Charlie Sweatpants: Thanks?
Well Grimes is part of the problem.
Dave: You’re welcome.
Mad Jon: I know, I was just making a statement about my hatred for the Homer of the last ten years.
Charlie Sweatpants: He’s too sympathetic. I understand and support the fact that the basis for a lot of the Simpsons humor is outrageous cruelty, but when it’s happening to Grimes it doesn’t land as well as when it’s happening to Homer.
What makes this episode so funny though, is the fact that it’s still pulled off with a great sense of style.
The dog barking when Burns is chewing out Grimes, Carl and Lenny’s descriptions of Homer, and the B plot with Bart and Milhouse works well too.
Mad Jon: I guess, but still I feel that if someone had been paying attention they never would have Homer’s actions proceed similarly in future episodes without another Grimes, which, of course, would be improbable if not impossible.
Dave: Yeah, there’s a lot to like about the subtle extras.
Mad Jon: the B plot is pretty good…
“I saw the whole thing..”
Dave: Milhouse takes on the role of dejected security guard pretty quickly, with hilarious results
Charlie Sweatpants: Well that’s the big rub with this episode, right? If it had come in the last or second to last season, it would be great. But you can’t watch it without watching the horrible architecture of Zombie Simpsons rise before your very eyes.
Dave – yes.
Mad Jon: That should have been even more proof.
Charlie Sweatpants: Especially since his dad just got divorced like 15 episodes beforehand.
Mad Jon: …for the writers that is..
Dave: It is a terrifying vision of things to come
But as I said, it’s the best out of all of them. The writers couldn’t even be bothered to improve on the “formula”
I guess in some ways that makes this episode a fluke. We should hate the shit out of it, but we don’t
Charlie Sweatpants: But that’s just it, this formula only works once or twice.
Mad Jon: Exactly
After this episode Homer should have returned to his life of self loathing and alcoholic coping mechanisms. He shouldn’t have become a fucking punching bag..
But when in Rome..
Dave: Something like that…
Charlie Sweatpants: I don’t know if this is interesting or not, but I looked up the old usenet reviews on the SNPP page for this one. Only one guy gave it a C, everything else was either full of praise (A/B) or hate filled (D/F).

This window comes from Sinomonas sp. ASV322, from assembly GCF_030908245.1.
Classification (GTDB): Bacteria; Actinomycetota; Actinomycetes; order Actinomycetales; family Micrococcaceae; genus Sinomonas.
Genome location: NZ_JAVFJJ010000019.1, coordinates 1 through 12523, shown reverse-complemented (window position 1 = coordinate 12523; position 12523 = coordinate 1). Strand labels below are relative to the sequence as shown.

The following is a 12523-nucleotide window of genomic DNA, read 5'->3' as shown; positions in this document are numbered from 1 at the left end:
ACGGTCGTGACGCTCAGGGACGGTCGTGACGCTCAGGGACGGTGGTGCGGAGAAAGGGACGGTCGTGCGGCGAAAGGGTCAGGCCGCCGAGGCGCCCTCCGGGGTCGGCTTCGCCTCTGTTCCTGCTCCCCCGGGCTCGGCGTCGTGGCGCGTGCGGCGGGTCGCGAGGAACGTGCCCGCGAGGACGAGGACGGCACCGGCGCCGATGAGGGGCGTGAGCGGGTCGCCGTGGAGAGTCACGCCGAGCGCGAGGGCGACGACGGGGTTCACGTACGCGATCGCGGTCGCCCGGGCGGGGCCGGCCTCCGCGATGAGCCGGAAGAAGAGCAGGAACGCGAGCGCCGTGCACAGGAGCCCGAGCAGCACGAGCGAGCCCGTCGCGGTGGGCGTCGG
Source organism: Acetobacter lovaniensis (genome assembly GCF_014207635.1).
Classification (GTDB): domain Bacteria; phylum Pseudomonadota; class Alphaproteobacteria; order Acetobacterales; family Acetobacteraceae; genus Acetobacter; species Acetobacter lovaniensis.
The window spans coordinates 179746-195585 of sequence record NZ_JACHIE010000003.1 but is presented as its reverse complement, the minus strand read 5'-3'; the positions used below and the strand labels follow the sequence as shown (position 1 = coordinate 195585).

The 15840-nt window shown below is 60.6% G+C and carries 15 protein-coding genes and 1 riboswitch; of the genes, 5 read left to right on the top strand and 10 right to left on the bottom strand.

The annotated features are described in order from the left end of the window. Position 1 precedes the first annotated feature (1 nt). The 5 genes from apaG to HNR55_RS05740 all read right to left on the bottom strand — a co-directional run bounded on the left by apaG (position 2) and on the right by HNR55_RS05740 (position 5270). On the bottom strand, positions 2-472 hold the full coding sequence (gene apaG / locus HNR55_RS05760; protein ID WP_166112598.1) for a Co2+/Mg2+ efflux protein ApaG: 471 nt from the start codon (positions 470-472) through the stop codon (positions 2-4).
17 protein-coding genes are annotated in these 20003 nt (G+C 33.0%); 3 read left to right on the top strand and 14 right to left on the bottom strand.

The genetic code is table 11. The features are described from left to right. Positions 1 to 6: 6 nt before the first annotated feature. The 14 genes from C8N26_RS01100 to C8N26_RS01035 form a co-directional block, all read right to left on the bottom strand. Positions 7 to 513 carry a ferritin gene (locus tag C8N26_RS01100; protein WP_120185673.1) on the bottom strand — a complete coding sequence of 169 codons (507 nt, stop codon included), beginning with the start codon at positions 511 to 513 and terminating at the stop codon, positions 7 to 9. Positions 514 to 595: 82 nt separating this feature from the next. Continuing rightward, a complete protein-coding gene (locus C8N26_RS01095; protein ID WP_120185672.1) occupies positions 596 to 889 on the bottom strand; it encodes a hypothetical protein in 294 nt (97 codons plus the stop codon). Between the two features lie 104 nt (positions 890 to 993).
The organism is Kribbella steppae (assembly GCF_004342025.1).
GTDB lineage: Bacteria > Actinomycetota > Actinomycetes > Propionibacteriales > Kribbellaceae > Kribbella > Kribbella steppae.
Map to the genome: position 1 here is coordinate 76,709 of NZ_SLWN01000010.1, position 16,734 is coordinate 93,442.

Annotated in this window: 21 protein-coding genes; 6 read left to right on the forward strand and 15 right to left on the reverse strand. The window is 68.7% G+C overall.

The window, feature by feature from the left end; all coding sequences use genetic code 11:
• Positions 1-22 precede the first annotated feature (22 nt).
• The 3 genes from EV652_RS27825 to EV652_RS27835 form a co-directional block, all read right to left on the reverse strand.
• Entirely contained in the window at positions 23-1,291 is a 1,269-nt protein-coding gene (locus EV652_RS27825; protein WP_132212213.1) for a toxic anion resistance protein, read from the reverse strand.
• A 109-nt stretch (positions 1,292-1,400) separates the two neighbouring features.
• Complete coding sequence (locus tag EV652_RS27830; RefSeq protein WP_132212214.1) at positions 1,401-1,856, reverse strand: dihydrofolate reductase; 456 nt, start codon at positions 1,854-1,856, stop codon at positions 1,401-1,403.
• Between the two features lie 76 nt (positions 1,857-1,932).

I, for one, straight fucking hated this episode when it came out.
Mad Jon: And that little boy grew up to be…. Roy Cone..
Charlie Sweatpants: Cohn.
Mad Jon: Eat me rummy
Sorry, drunk too.
Charlie Sweatpants: But it grew on me because once I know the ending, after I don’t care how weird the story is, I can enjoy the jokes.
Mad Jon: Let this be a lesson kids, drink too much and you’ll hate the Simpsons and tease your best friends.
Charlie Sweatpants: But like we said, it’s a formula that can’t hold up repeatedly and this was the best way it was ever done. It was all downhill from here.
Mad Jon: Agreed.
Charlie Sweatpants: There’s a lot of the horns of suspense for Grimes’ plan, and then the horns of danger for his freakout at the end, which sucks a lot of the fun out of the whole thing.
Mad Jon: yeah, the horns have never been a good thing.
I think we’ve harped on that before.
Dave: Horns bad? I’m sure we have
Charlie Sweatpants: Even in my drunken and loquacious state (notwithstanding all of the above), this one leaves me at a loss for words.
“Marge Be Not Proud” was the first miss, yeah, but this one broke the mold, it is unique.
Mad Jon: Its like a lung fish. It’s pretty funny, it’s a change from the predecessor, but it didn’t lead to anything worthwhile.
Dave: Thank you, Captain Science.
Charlie Sweatpants: Damn man, you’ve got biology on the brain.
Mad Jon: Sorry
Charlie Sweatpants: Just ask this scientician . . .
Okay, I’m getting depressed and it has very little to do with the booze. Any final thoughts?
Mad Jon: I hate the fact I love this episode. There I said it.
Dave: That pretty well sums it up.
Charlie Sweatpants: Shall we close with the opening then? Because Brockman’s line, with no lead in whatsoever, of “Which if true, means death for us all.” is as good a thing as he ever said.
Mad Jon: Ha ha ha